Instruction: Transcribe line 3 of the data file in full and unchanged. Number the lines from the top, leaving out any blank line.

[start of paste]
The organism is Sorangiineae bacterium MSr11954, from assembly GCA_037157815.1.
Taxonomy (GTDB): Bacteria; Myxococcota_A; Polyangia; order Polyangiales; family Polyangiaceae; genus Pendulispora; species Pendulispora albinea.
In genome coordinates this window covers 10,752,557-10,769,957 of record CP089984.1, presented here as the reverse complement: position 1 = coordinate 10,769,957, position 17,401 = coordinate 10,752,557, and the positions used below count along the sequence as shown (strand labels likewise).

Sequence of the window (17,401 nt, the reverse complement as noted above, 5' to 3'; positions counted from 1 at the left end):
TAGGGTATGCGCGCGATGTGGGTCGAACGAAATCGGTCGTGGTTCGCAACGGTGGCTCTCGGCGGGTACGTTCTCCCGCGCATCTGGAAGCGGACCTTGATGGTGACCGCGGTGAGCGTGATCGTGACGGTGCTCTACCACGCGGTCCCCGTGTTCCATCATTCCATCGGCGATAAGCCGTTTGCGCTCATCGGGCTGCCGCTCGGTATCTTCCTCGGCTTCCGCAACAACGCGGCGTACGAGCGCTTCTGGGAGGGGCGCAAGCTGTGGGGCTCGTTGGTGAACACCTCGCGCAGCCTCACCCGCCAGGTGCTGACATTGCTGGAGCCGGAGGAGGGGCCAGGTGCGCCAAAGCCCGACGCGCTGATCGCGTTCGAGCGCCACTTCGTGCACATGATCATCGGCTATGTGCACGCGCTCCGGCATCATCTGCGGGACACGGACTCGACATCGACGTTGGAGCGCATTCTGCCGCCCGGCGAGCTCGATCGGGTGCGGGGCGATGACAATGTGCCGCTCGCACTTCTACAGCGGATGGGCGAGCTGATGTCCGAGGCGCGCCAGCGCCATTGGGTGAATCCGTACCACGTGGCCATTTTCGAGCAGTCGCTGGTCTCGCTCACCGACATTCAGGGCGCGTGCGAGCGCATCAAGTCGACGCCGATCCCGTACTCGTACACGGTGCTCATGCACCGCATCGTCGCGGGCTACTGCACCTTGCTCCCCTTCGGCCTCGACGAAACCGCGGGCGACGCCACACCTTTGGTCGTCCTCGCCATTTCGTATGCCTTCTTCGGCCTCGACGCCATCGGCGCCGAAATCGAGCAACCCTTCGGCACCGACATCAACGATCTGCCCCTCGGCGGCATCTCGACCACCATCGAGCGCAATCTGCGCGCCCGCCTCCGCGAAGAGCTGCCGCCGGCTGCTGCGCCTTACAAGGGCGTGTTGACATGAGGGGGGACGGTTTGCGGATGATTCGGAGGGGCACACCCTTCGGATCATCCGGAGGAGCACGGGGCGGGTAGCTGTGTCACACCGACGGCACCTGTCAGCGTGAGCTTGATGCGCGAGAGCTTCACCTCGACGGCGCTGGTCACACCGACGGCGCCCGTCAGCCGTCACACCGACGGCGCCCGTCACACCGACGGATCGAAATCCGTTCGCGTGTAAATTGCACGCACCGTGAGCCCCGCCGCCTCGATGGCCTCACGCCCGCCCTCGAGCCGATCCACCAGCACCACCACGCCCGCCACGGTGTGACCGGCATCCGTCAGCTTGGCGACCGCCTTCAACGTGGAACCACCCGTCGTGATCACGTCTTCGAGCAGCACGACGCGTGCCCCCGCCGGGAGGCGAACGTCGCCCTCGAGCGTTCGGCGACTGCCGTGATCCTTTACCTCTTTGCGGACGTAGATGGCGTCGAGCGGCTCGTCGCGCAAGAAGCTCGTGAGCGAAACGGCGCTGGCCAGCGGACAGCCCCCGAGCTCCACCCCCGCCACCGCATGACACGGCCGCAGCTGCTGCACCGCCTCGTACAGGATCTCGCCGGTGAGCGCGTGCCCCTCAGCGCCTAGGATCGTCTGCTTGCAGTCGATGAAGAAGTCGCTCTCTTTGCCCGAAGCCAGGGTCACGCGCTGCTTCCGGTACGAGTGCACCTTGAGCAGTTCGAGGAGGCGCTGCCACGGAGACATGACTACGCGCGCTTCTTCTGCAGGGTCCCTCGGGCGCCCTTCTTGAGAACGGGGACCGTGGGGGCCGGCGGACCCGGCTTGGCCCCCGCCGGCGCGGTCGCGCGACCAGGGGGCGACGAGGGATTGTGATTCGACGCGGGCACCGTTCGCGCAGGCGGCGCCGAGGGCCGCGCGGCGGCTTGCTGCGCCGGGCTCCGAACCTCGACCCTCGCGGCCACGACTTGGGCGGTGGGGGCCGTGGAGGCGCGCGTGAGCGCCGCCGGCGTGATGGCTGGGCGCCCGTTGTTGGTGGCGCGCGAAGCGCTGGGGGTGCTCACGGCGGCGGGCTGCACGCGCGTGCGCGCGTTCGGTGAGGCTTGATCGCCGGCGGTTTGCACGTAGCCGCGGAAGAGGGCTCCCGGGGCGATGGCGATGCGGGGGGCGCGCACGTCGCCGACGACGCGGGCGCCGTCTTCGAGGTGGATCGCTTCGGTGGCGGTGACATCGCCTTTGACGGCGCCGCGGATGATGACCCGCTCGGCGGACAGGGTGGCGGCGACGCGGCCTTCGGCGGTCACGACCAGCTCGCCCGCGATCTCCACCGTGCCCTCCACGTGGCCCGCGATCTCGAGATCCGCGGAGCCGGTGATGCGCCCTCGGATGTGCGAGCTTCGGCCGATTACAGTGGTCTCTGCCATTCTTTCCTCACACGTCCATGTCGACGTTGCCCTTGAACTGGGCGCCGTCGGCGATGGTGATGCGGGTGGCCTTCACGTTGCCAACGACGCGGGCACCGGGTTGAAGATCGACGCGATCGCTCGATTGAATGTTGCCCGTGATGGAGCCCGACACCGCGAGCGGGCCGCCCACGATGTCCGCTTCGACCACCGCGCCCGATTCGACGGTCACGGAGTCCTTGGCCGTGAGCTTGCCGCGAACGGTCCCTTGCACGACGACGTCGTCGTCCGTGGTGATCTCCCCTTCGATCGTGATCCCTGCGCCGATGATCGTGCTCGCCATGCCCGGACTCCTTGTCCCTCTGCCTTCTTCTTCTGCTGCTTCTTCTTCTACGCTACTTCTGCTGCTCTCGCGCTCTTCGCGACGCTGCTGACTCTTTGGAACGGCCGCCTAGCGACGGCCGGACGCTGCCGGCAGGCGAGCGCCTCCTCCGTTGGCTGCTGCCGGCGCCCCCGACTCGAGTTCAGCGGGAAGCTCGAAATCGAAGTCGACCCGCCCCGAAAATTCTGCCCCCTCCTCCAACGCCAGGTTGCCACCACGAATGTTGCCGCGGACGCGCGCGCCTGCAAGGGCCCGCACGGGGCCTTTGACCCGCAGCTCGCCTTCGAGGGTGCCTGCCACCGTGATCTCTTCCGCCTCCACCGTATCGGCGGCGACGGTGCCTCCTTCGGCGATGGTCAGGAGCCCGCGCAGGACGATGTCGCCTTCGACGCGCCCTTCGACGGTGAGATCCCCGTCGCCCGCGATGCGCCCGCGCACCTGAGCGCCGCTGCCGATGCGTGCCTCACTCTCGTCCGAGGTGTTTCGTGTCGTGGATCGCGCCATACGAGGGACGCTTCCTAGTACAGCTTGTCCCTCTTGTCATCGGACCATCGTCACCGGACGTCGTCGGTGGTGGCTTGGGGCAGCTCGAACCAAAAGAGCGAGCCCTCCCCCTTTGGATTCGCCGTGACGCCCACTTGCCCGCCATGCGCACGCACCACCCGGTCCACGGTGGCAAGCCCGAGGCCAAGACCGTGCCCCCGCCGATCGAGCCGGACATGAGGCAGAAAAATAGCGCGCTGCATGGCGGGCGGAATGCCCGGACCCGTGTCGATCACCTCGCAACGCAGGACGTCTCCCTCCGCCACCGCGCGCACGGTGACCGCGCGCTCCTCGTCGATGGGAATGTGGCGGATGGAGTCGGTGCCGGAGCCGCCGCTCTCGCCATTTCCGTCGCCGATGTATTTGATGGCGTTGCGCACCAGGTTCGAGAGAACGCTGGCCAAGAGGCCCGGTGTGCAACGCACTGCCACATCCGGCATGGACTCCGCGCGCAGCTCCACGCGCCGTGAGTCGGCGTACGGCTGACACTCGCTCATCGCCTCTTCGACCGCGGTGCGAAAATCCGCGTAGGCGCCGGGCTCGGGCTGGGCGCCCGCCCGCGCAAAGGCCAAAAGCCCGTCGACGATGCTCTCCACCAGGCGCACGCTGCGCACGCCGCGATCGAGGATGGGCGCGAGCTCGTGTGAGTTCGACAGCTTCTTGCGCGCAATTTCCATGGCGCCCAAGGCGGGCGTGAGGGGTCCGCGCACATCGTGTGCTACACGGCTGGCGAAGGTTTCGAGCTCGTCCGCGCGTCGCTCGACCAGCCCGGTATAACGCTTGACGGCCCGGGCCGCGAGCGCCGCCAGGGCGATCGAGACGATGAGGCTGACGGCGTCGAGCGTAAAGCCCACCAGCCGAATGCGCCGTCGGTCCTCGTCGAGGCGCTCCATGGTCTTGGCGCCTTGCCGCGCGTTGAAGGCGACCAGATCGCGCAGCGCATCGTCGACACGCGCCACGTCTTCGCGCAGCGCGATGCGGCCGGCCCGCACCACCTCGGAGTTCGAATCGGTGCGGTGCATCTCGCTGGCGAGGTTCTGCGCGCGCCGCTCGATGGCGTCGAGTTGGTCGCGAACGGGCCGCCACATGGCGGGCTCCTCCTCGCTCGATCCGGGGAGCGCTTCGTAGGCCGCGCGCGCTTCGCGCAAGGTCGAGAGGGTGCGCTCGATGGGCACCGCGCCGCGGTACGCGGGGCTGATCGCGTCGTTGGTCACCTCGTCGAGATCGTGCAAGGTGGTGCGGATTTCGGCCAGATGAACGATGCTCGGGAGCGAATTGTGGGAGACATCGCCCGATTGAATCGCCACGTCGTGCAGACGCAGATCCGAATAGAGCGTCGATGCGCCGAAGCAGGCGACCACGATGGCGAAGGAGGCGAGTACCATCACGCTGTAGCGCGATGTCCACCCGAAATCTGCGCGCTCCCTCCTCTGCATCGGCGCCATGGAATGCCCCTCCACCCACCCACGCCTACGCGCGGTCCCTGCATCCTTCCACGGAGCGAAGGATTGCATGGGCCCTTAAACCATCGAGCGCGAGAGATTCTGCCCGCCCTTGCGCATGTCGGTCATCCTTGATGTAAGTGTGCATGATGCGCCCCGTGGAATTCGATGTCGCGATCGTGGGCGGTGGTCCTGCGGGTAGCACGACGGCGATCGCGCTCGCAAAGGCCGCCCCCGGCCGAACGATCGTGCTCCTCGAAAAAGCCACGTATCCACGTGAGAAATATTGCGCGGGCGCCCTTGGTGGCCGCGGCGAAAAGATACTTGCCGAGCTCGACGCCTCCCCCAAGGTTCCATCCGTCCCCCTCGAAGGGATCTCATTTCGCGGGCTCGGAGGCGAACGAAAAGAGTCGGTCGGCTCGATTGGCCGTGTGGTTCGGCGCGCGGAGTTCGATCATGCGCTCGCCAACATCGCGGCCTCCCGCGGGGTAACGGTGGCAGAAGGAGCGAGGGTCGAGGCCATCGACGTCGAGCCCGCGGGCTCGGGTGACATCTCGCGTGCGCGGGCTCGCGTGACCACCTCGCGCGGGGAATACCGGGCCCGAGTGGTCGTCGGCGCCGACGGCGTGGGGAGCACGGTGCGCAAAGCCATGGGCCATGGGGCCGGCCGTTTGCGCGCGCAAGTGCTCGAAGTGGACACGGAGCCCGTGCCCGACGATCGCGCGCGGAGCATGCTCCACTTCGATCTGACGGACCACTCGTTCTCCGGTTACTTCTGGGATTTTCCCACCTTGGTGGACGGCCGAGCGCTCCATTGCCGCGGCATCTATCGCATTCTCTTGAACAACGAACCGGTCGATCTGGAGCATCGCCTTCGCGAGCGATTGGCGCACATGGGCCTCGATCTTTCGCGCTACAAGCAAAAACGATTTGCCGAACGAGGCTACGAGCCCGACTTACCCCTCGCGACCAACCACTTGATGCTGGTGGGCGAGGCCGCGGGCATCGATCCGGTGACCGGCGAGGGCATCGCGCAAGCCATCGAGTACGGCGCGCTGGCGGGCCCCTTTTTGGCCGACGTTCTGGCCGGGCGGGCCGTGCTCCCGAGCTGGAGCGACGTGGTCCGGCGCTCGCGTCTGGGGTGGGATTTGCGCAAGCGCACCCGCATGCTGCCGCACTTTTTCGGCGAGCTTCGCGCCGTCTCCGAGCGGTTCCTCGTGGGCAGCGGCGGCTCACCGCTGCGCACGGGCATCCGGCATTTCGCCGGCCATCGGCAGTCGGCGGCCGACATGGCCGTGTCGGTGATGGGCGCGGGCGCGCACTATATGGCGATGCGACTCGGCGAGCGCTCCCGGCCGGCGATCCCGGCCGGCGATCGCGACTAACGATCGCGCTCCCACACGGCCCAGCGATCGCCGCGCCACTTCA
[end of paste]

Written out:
In genome coordinates this window covers 10,752,557-10,769,957 of record CP089984.1, presented here as the reverse complement: position 1 = coordinate 10,769,957, position 17,401 = coordinate 10,752,557, and the positions used below count along the sequence as shown (strand labels likewise).